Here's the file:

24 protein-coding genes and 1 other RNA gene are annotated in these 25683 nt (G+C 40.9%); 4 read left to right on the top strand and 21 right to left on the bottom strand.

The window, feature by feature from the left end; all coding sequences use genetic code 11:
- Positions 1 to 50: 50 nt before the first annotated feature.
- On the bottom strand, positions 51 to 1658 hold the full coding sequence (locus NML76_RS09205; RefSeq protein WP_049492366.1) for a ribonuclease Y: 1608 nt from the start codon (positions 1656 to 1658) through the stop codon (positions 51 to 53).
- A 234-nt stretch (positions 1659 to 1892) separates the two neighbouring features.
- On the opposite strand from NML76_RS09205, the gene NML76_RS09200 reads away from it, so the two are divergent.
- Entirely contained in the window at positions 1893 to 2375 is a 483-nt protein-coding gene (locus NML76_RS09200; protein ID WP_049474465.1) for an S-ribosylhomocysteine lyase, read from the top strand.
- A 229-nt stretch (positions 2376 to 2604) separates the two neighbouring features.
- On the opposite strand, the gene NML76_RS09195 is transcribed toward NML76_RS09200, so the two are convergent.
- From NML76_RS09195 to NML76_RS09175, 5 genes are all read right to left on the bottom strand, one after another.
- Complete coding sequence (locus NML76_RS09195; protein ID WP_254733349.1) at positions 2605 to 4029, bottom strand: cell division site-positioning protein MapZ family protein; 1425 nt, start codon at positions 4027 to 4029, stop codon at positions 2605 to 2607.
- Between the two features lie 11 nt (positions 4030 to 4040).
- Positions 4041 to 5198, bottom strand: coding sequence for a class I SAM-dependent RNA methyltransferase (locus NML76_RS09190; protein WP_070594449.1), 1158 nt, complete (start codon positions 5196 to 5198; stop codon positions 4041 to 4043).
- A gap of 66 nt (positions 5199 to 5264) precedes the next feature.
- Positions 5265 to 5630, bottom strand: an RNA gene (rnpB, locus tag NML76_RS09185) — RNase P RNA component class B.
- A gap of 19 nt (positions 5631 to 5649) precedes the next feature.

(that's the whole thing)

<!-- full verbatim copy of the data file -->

24 protein-coding genes and 1 other RNA gene are annotated in these 25683 nt (G+C 40.9%); 4 read left to right on the top strand and 21 right to left on the bottom strand.

The window, feature by feature from the left end; all coding sequences use genetic code 11:
- Positions 1 to 50: 50 nt before the first annotated feature.
- On the bottom strand, positions 51 to 1658 hold the full coding sequence (locus NML76_RS09205; RefSeq protein WP_049492366.1) for a ribonuclease Y: 1608 nt from the start codon (positions 1656 to 1658) through the stop codon (positions 51 to 53).
- A 234-nt stretch (positions 1659 to 1892) separates the two neighbouring features.
- On the opposite strand from NML76_RS09205, the gene NML76_RS09200 reads away from it, so the two are divergent.
- Entirely contained in the window at positions 1893 to 2375 is a 483-nt protein-coding gene (locus NML76_RS09200; protein ID WP_049474465.1) for an S-ribosylhomocysteine lyase, read from the top strand.
- A 229-nt stretch (positions 2376 to 2604) separates the two neighbouring features.
- On the opposite strand, the gene NML76_RS09195 is transcribed toward NML76_RS09200, so the two are convergent.
- From NML76_RS09195 to NML76_RS09175, 5 genes are all read right to left on the bottom strand, one after another.
- Complete coding sequence (locus NML76_RS09195; protein ID WP_254733349.1) at positions 2605 to 4029, bottom strand: cell division site-positioning protein MapZ family protein; 1425 nt, start codon at positions 4027 to 4029, stop codon at positions 2605 to 2607.
- Between the two features lie 11 nt (positions 4030 to 4040).
- Positions 4041 to 5198, bottom strand: coding sequence for a class I SAM-dependent RNA methyltransferase (locus NML76_RS09190; protein WP_070594449.1), 1158 nt, complete (start codon positions 5196 to 5198; stop codon positions 4041 to 4043).
- A gap of 66 nt (positions 5199 to 5264) precedes the next feature.
- Positions 5265 to 5630, bottom strand: an RNA gene (rnpB, locus tag NML76_RS09185) — RNase P RNA component class B.
- A gap of 19 nt (positions 5631 to 5649) precedes the next feature.